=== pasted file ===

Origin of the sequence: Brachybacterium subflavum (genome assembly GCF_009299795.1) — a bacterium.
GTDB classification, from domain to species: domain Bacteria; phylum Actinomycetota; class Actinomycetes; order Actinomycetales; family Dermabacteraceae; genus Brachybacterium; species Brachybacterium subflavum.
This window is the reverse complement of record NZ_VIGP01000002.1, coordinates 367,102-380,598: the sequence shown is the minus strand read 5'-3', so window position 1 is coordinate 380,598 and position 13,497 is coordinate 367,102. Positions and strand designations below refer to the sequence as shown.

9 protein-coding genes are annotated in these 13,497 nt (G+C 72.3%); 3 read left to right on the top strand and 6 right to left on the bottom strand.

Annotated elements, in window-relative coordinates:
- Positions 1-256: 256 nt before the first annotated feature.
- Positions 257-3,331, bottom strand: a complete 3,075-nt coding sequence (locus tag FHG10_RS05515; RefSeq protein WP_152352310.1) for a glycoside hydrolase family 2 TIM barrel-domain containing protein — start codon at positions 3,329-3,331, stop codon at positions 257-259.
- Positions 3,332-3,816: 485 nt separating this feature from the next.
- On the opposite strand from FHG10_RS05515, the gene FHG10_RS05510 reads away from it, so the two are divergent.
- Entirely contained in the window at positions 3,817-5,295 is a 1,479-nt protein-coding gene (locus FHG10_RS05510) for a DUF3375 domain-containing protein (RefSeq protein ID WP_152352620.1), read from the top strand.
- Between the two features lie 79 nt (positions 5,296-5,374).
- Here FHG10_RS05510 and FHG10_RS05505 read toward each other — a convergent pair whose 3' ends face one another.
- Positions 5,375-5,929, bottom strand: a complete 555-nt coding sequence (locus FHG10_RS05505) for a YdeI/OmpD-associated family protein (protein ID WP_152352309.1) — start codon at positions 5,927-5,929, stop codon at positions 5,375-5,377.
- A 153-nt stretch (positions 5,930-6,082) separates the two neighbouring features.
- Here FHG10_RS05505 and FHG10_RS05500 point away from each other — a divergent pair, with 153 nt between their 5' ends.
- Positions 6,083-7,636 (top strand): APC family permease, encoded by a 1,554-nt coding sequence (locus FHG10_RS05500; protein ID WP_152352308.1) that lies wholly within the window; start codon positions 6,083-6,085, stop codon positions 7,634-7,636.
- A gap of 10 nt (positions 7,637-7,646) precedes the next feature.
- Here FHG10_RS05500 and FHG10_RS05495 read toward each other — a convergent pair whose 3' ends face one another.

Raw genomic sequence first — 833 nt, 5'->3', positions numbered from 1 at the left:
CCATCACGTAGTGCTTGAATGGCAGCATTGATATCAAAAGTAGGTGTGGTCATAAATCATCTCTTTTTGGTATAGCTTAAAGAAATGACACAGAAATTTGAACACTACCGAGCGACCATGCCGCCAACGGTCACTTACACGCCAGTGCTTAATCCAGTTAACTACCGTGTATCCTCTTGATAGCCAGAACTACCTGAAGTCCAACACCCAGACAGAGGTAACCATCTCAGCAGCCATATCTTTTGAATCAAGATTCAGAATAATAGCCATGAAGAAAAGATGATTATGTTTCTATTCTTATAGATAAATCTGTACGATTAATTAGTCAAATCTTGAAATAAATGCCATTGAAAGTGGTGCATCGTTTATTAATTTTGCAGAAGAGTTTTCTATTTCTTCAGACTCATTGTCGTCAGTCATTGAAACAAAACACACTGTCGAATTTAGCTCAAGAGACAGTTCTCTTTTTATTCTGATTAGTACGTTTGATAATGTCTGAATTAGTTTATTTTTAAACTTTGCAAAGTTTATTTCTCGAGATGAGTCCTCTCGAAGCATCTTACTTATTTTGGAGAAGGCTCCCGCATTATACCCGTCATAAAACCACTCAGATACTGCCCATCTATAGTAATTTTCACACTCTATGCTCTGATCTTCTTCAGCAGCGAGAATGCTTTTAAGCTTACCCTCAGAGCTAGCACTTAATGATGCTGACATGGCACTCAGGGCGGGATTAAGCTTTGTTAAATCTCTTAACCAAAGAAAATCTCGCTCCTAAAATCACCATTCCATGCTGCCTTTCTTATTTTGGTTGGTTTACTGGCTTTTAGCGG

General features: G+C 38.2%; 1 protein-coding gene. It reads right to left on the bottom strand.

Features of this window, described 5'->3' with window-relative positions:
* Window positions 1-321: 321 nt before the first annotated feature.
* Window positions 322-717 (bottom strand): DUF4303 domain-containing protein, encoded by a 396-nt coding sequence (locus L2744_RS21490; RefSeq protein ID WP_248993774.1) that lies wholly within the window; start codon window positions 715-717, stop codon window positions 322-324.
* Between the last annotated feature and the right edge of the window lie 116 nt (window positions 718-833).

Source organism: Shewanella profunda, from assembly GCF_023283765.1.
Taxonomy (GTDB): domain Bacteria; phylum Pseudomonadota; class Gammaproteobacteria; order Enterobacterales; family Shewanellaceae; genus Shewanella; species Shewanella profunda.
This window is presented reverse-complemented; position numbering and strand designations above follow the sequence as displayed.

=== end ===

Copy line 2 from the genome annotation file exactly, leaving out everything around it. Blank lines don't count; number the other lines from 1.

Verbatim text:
GTDB classification, from domain to species: domain Bacteria; phylum Actinomycetota; class Actinomycetes; order Actinomycetales; family Dermabacteraceae; genus Brachybacterium; species Brachybacterium subflavum.